In a statement late Sunday night, Moonves said “untrue allegations from decades ago” are not consistent with “who I am.” Moonves said he was “deeply saddened” to be leaving the company and wished nothing but the best for the organization.

CBS also announced a settlement with corporate parent National Amusements (and Viacom), which includes dismissing their pending litigation and previous corporate bylaw amendments.

In addition, five current independent directors and one National Amusements-affiliated director have stepped down from the board, and six new independent directors have been elected. The new board will be comprised of 11 independent directors and 2 NAI-affiliated directors.

CBS COO: We ‘Cannibalize Up’ Cord Cutters

In an era of cord cutting and fragmentation of home entertainment and television distribution, CBS says its total viewership data has grown.

Speaking March 6 at The Deutsche Bank 2018 media, telecom & business services confab in Palm Beach, Fla., COO Joesph Ianniello said combining traditional pay-TV subscribers with online TV and direct-to-consumer has resulted in more total subs for CBS than a year ago.

“Not a lot of media companies can say that,” Ianniello said, adding CBS is available on the “broadest tier” of distribution channels.

With more than 5 million combined subs for its over-the-top video platforms (Showtime OTT, CBS All Access), the COO contends the services have “really taken off,” in addition to enabling CBS to sell content to new distribution channels at a significantly higher price than traditional MVPDs.

“So, the value proposition we think we’re bringing to [pay-TV] distributors is compelling,” Ianniello said.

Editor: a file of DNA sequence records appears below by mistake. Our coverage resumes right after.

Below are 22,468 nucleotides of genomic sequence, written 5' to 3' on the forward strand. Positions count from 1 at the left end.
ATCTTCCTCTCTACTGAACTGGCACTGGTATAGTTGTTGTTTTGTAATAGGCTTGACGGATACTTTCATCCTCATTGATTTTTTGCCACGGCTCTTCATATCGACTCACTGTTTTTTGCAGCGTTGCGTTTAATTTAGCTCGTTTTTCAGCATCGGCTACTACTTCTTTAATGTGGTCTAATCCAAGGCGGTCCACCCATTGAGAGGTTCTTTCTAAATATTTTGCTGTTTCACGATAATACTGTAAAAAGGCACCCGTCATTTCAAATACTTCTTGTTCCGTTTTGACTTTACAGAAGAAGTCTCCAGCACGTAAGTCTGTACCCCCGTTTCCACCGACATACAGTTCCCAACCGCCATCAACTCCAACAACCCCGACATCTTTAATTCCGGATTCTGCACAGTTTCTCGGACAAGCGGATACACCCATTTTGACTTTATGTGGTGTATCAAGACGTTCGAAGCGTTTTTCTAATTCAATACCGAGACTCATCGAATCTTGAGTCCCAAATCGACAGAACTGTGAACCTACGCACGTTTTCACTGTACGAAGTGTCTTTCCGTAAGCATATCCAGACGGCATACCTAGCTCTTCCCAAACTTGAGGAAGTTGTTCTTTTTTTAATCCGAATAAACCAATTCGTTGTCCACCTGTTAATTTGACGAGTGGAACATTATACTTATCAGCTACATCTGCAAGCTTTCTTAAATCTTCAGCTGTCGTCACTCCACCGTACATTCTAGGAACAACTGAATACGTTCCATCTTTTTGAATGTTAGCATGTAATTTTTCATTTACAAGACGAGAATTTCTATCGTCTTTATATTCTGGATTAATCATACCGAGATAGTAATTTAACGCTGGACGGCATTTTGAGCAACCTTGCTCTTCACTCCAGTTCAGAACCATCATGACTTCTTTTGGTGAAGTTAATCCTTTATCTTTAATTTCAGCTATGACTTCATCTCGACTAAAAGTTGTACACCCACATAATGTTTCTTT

Indeed, with increasing numbers of consumers shunning pay-TV for alternative channels, Ianniello says CBS is able to “cannibalize up” those consumers in the same way Internet Service Providers increase revenue by hiking up broadband access fees.

“If a consumer switches to YouTube TV or CBS All Access, each leg [or service] we get more money the way we’ve priced it,” he said.

Ianniello said the learning curve on OTT has been significant, contending premium channel Showtime never had a real subscriber until bowing an OTT platform.

Specifically, the executive said Showtime’s pay-TV distributor, in addition to third-party broadcast ratings tracking services such as Nielsen had all the consumer data.

“Now, [via OTT] we have perfect information in terms of consumption, what [subs] watch [and] how they watch,” he said. “It makes us smarter in our programing and [makes] advertising much more effective.”

CBS All Access, which costs $5.99 monthly with limited ads; $9.99 without, will launch upwards of seven original series in 2018, including a new season of “Star Trek: Discovery” and pending reboot of “The Twilight Zone” from Oscar-winner Jordan Peele (Get Out) – in addition to select live TV, NFL game telecasts and catalog programing.

“Netflix doesn’t do live,” Ianniello said. “Netflix doesn’t have the library we have. From a value perception, we’re feeling pretty good.”